Mr. Obama has hedged on how he would handle Gen. McChrystal's request for more troops recently, balancing the military request against his base of liberal supporters who have called for a troop pullout. Senior advisers are set to meet twice this week on the issue, Mr. Jones told CBS.

"The president is committed to doing what is essential to keep America safe. And obviously we have made important and substantial investments in Afghanistan. We are not talk - nobody's talking about walking away from Afghanistan," Susan E. Rice, U.S. ambassador to the United Nations, said Sunday on NBC's "Meet the Press."

But Republican lawmakers used the weekend news shows to push the president to heed Gen. McChrystal's request and warned of an emboldened Taliban and al Qaeda.

"The Taliban are a big consideration here," Sen. Jon Kyl, Arizona Republican, said on CNN. "I think almost everybody agrees, if we were to pull out, the Taliban would take over again in Afghanistan. And that's biggest threat of allowing al Qaeda, then, to have a base from which it could operate."

Britain's top military official spoke similarly on Sunday, saying that the Taliban war is key to stopping al Qaeda worldwide.

"If al Qaeda and the Taliban believe they have defeated us, what next? Would they stop at Afghanistan?" Gen. David Richards said in an interview with London's Sunday Telegraph newspaper. "Pakistan is clearly a tempting target not least because of the fact that it is a nuclear-weaponed state, and that is a terrifying prospect."

Rep. Ike Skelton, Missouri Democrat and House Armed Services Committee chairman, predicted on CBS' "Face the Nation" that his chamber would vote to provide more troops and that he already had been pressing the White House on the matter.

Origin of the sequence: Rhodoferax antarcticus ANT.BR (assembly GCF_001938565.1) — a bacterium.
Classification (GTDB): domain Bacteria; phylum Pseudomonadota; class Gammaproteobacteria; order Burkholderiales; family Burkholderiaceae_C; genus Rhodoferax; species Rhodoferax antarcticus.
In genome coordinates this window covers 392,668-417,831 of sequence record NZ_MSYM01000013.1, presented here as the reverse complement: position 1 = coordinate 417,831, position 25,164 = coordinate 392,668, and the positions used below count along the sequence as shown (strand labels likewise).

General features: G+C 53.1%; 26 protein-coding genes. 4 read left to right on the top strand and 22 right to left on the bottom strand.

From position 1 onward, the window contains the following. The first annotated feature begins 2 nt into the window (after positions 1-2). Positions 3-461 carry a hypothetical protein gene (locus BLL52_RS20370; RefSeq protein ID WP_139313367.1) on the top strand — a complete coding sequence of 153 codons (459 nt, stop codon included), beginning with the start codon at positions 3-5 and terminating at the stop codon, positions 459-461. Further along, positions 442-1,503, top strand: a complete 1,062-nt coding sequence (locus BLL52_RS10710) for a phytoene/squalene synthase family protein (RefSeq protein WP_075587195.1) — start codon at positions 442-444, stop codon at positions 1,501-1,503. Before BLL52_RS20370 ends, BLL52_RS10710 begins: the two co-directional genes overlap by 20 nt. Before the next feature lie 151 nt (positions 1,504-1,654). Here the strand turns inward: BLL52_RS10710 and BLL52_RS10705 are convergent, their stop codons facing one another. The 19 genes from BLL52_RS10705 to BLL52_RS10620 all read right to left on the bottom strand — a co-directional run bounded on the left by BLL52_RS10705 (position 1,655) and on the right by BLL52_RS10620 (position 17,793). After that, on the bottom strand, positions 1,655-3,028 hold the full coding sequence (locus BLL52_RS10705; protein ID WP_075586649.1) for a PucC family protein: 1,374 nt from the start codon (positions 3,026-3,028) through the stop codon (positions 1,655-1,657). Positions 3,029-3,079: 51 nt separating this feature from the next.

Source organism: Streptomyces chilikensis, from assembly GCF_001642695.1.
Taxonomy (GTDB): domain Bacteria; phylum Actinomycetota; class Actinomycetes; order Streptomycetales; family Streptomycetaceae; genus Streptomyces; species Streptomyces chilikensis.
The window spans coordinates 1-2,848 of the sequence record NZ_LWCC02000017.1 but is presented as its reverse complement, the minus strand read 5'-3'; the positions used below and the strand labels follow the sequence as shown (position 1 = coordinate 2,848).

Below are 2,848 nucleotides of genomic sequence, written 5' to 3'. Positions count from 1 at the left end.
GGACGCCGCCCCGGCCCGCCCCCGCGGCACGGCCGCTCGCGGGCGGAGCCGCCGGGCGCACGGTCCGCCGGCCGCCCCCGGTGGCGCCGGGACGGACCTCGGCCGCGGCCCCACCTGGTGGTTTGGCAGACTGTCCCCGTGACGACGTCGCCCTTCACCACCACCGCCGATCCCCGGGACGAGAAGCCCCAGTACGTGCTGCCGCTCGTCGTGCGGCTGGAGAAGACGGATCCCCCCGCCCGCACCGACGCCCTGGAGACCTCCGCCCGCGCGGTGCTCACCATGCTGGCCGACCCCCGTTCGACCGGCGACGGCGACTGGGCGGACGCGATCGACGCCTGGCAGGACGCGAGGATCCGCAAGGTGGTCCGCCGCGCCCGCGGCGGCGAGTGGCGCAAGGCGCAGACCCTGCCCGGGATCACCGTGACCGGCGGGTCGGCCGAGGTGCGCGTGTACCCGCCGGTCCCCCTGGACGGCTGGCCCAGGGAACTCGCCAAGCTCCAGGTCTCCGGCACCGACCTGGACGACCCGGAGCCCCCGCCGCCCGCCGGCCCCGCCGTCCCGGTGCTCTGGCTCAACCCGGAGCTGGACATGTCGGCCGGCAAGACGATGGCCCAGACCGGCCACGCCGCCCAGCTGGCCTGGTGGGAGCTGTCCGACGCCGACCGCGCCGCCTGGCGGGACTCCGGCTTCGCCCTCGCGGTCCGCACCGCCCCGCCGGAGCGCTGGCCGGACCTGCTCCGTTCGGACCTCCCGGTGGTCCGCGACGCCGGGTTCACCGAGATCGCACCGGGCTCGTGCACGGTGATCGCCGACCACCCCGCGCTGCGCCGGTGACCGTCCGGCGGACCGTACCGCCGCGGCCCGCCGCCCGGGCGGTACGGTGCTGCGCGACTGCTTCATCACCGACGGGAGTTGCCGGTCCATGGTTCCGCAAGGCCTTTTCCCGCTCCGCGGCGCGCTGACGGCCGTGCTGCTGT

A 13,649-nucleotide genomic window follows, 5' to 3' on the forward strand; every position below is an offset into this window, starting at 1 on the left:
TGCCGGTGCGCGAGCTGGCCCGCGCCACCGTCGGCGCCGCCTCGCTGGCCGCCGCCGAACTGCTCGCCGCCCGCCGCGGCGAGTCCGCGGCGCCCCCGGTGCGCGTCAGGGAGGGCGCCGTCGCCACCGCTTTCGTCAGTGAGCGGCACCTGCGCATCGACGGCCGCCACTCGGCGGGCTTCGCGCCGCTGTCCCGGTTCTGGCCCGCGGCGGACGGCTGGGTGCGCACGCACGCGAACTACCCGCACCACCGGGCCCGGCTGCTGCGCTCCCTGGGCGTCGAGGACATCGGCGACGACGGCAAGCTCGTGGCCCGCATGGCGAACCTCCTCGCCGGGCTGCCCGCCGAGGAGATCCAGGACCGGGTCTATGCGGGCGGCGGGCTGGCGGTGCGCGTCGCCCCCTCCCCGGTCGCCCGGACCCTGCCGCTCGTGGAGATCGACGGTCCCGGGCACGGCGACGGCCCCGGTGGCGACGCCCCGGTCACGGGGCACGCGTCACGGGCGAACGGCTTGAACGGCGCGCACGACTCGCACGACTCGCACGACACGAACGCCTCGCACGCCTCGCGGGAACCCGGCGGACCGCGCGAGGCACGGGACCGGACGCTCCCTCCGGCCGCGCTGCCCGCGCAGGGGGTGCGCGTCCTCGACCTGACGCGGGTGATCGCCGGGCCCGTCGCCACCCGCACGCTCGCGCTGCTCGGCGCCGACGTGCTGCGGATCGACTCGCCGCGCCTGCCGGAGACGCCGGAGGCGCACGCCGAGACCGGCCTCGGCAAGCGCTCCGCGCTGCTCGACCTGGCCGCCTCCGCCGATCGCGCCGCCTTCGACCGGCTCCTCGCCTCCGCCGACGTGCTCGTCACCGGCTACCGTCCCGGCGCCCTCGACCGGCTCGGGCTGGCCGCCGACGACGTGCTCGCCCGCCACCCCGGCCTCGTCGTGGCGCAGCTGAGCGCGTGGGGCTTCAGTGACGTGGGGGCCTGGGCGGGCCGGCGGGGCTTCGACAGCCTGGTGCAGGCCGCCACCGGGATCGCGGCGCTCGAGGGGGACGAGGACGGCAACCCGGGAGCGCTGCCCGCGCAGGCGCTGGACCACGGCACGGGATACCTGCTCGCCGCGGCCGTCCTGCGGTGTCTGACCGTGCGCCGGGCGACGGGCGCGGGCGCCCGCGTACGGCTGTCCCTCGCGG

"I sent a letter to the president a number of days ago ... basically, 'give the general what he needs.' You see you have to have security in Afghanistan," he said. "I think the House would support" the general's request, "there's no question."

However, his Senate counterpart disagreed, both on whether Congress would support any request from Gen. McChrystal and on the wisdom of committing more U.S. forces, indicative of the increasing split among Democrats on the Afghanistan war.

"I would not commit to more combat troops at this time," said Sen. Carl Levin, Michigan Democrat and chairman of the Senate Armed Services Committee. "There's a lot of other things that need to be done to show resolve. What we need a surge of is Afghan troops."

About the Author
Tom LoBianco

Tom LoBianco

Tom LoBianco has covered energy and environmental policy, including the climate change bill making its way through Congress. From 2007 to 2008, he covered Maryland politics from the Times’s Annapolis bureau. Tom hold’s a master’s degree in political science from Northeastern University and a bachelor’s degree in journalism from the University of Maryland, College Park. He spent two and a ...